Can Your Employer Legally Watch You At Home?
October 13, 2020
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Everyone has bad days on the job: your manager is being too demanding, your client is being rude, your supplier misses a deadline, you made a mistake that cost the company money and got in trouble for it, etc. When you need to vent, you might type an angry message to your friend on Slack or do a quick video conference over Zoom to vent. When you need to cry, you might seek out the last bathroom stall. When you need to send a quick personal email, you tilt your screen a touch to shield it from the person sitting next to you. You do these things to maintain a level of privacy at the office. But in our new digital work from home era during the Covid experience, how much privacy do we really have at work? Is your manager sitting there metaphorically standing over your shoulder looking at everything you read and write? And you have to ask, do you even have privacy from our employers even at home?
With much of the Internet still largely unregulated, there's not legislation in place that covers every complex privacy related question. Some states have privacy and consumer protection laws that covers employee privacy. But in this time period with so much business activity taking place virtually, there's a large amount of unknown legal questions. If an employee uses his or her company's IT systems, say through a work-provided laptop, that's one thing. But what about doing work on your own personal devices? What is the extent of what they can and should monitor? These are questions that society hasn't really answered yet. Can people at the company read private slacks, scan your emails, or monitor your search history? Can they tell if you're looking for other jobs or doing something else they wouldn't like? And if they can, could they use that information against your interests?
Many lawyers seem to think that using a work-provided computer makes monitoring fair game. Companies do have a right to secure their property and networks from malware and intrusion detection. Using a personal computer for work starts to become more of a gray area. If you're using your personal MacBook for work activities, do they have the right to monitor you at all, whether during work hours or not? This becomes legally blurry quickly due to complex Federal policies, different state rules, different rules at different companies, and lack of legal precedents in all situations. Computers aren't the only devices you have to worry about: office issued phones can also be subject to scrutiny. Many large firms are tracking their employees emails, social media messages, and other communications channels.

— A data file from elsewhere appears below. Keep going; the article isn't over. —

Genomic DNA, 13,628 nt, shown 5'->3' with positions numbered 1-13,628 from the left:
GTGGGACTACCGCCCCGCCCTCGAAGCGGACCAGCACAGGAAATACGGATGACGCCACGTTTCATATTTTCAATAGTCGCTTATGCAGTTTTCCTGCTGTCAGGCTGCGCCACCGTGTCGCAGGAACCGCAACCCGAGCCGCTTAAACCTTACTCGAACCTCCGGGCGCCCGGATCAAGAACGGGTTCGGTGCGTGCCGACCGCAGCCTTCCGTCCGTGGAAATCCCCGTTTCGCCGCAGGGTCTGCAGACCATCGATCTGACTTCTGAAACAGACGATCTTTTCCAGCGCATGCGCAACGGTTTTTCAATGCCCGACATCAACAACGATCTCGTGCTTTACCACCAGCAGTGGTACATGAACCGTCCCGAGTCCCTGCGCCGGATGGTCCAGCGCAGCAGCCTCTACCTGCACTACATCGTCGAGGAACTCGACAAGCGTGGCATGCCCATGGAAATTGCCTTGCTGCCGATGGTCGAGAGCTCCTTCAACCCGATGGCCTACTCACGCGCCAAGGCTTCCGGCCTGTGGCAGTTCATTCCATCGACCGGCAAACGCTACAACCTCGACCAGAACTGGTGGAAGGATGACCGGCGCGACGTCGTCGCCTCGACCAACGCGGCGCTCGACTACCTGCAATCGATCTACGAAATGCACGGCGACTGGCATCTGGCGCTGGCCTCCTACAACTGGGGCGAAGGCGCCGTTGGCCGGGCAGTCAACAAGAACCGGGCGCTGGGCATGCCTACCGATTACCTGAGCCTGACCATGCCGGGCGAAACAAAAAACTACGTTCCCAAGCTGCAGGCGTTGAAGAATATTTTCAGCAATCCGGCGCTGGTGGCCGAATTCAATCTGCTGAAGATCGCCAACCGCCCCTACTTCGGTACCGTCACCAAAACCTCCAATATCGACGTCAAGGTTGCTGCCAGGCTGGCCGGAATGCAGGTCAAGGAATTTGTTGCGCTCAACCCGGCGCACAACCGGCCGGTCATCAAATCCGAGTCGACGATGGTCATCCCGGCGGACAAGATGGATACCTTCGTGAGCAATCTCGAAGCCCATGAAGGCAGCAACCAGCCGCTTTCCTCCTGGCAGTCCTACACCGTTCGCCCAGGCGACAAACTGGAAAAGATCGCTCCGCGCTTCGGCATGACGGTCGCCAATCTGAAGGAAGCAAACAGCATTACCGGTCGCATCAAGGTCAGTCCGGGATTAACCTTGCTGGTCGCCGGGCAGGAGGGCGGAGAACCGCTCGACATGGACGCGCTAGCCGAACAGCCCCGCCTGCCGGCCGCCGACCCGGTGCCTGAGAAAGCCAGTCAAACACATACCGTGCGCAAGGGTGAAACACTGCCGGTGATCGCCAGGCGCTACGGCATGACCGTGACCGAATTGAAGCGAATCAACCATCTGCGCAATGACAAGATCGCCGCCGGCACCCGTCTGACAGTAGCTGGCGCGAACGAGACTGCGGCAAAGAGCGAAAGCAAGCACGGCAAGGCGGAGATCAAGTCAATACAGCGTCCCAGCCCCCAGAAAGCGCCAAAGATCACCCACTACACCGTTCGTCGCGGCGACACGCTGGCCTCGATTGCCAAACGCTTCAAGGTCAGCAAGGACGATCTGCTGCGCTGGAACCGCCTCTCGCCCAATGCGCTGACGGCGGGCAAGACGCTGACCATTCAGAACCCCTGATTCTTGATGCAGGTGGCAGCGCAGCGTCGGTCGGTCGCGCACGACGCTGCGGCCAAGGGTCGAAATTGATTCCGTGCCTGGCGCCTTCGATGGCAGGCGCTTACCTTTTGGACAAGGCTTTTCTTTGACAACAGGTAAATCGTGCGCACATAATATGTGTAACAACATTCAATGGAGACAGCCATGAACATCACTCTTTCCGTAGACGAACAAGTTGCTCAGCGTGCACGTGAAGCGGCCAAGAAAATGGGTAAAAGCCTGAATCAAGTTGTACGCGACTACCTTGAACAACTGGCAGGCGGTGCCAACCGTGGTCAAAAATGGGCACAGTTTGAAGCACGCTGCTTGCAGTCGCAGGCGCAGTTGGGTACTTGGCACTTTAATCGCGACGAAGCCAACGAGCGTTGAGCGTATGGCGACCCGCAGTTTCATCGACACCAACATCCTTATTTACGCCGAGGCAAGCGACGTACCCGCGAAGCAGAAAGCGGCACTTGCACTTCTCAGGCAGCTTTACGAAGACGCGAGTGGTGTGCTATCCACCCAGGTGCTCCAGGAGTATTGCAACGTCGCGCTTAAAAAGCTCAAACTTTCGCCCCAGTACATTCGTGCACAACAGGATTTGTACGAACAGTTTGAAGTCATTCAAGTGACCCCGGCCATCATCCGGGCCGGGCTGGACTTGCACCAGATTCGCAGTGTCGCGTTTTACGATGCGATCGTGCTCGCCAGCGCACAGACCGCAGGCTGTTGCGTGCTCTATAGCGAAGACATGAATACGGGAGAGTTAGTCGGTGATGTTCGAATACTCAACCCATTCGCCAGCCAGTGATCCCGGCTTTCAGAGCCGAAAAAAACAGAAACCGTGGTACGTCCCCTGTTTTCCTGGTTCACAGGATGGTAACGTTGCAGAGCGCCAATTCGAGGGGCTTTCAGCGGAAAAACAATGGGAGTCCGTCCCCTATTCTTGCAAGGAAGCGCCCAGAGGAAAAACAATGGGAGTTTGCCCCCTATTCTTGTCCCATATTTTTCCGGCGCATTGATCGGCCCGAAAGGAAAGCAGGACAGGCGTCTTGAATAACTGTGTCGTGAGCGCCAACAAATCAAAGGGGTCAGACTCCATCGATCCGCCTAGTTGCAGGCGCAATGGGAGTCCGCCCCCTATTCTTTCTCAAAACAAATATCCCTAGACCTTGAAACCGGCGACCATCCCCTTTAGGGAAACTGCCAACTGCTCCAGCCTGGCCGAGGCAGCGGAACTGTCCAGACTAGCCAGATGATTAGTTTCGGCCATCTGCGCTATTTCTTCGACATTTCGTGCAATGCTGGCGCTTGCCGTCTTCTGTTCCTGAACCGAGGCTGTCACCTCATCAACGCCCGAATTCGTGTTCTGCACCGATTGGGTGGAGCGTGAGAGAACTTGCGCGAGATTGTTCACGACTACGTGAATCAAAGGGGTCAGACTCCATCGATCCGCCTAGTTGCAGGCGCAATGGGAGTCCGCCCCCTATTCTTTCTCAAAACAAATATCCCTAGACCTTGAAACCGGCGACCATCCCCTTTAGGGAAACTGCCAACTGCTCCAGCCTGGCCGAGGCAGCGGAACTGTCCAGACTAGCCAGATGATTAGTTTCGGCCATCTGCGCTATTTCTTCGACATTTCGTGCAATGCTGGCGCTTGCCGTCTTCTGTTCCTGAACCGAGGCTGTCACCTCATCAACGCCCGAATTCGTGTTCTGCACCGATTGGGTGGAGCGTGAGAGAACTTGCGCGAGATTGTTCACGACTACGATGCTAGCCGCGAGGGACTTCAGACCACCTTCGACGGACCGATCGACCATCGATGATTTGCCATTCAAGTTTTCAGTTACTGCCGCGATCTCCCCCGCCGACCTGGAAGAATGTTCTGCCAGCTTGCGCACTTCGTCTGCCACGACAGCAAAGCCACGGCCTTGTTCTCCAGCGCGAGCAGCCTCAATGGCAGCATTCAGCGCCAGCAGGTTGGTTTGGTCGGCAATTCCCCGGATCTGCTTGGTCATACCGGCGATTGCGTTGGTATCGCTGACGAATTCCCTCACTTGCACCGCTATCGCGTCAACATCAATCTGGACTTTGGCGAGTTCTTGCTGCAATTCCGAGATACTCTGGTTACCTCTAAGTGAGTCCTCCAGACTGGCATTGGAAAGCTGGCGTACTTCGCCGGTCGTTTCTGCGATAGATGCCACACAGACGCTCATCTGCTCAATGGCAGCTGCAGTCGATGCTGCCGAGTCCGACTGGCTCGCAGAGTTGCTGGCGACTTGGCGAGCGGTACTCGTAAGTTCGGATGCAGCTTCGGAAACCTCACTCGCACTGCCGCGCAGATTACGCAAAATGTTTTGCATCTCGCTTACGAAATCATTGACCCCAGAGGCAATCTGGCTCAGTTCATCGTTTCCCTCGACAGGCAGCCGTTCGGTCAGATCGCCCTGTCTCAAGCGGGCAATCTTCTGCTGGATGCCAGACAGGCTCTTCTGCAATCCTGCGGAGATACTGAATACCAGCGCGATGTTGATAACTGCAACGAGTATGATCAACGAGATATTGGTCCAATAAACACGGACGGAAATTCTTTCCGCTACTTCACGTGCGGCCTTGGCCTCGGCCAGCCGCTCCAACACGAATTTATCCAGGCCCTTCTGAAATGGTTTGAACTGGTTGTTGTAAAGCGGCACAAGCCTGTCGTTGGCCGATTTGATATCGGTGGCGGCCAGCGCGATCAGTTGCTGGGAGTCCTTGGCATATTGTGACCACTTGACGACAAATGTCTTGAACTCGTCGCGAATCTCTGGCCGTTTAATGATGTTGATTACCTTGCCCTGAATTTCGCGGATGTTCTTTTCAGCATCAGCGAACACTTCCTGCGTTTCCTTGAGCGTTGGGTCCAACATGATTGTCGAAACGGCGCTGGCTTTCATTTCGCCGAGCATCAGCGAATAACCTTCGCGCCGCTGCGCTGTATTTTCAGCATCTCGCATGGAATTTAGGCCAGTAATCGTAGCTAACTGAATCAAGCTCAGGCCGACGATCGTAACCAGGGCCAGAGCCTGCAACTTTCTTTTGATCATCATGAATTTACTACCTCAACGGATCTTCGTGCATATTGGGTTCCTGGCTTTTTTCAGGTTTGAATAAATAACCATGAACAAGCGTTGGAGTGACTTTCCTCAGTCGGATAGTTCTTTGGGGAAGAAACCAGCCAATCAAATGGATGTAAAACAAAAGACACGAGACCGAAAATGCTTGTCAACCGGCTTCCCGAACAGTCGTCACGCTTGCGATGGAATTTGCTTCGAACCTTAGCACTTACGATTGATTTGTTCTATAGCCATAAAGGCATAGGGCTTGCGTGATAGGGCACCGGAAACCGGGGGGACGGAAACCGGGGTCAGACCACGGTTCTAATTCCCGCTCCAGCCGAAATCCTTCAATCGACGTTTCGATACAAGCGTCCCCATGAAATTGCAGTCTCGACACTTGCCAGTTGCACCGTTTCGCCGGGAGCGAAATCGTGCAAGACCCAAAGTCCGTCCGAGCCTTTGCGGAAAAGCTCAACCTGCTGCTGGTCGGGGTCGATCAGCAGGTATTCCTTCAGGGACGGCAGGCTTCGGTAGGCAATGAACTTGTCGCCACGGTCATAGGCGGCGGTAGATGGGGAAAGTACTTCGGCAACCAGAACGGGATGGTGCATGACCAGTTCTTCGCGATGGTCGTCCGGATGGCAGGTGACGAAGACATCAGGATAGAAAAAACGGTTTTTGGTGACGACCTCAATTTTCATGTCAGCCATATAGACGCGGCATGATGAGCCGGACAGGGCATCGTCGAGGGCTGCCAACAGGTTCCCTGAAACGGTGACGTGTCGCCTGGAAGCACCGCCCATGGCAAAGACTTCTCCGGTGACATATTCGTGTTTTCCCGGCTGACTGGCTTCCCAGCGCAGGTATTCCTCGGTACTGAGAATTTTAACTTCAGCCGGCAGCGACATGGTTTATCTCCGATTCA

That could make many employees feel creeped out. This kind of monitoring could erode trust between employees and companies, so it's important that companies are honest about whether they're watching, what they're watching for, and why. Employees in many cases might be best off using a separate machine for personal and business related work: even if it's a bit inconvenient at times. When the Coranvirus pandemic started, managers scrambled for new ways to make sure employees were doing their work. Various types of monitoring software (keyloggers, screenshot software, and more) became far more popular. While not illegal to monitor employees in some states, employers sometimes need consent to do so.
There are real reasons for monitoring and analyzing employee data. Large corporations may study trends in employee behavior in order to make technology decisions, cut costs, or identify new ways to boost productivity. However, since web browsing, email, Slack, and other real-time data is typically accessible to employers, they'll probably take a look at your history if you're suspected of or being investigated for fraud, violating an NDA, or racism sexual harassment in the workplace as some examples to gather evidence that could be used against your interests, especially if there's suspicion of a crime like stealing intellectual property.
The longer that the Covid19 scare goes on, the more and more that these and other questions will be examined. Does bringing a device from work onto your personal network give the company the right to scan your personal network? Does letting your daughter use your work laptop for school homework give them the right to monitor her? Does using one calendar app for personal and work needs let your company see your entire personal life? This is always why staying private online and minimizing your Internet footprint is so vital. All of these issues are interconnected and can have long-reaching consequences for your personal privacy. Removing your phone number from the Internet is one aspect to the privacy puzzle for most people. Remembering that your workplace privacy is also a big deal is also wise for the majority of busy professionals navigating these uncharted waters.
We hope you enjoyed reading this guide and learned something new! Check out our Learning Center to learn more about online privacy and security or consider subscribing to our Online Privacy Service to remove your phone number, name, and address from Google, Bing, Yahoo, and DuckDuckGo search results and hundreds of data broker sites.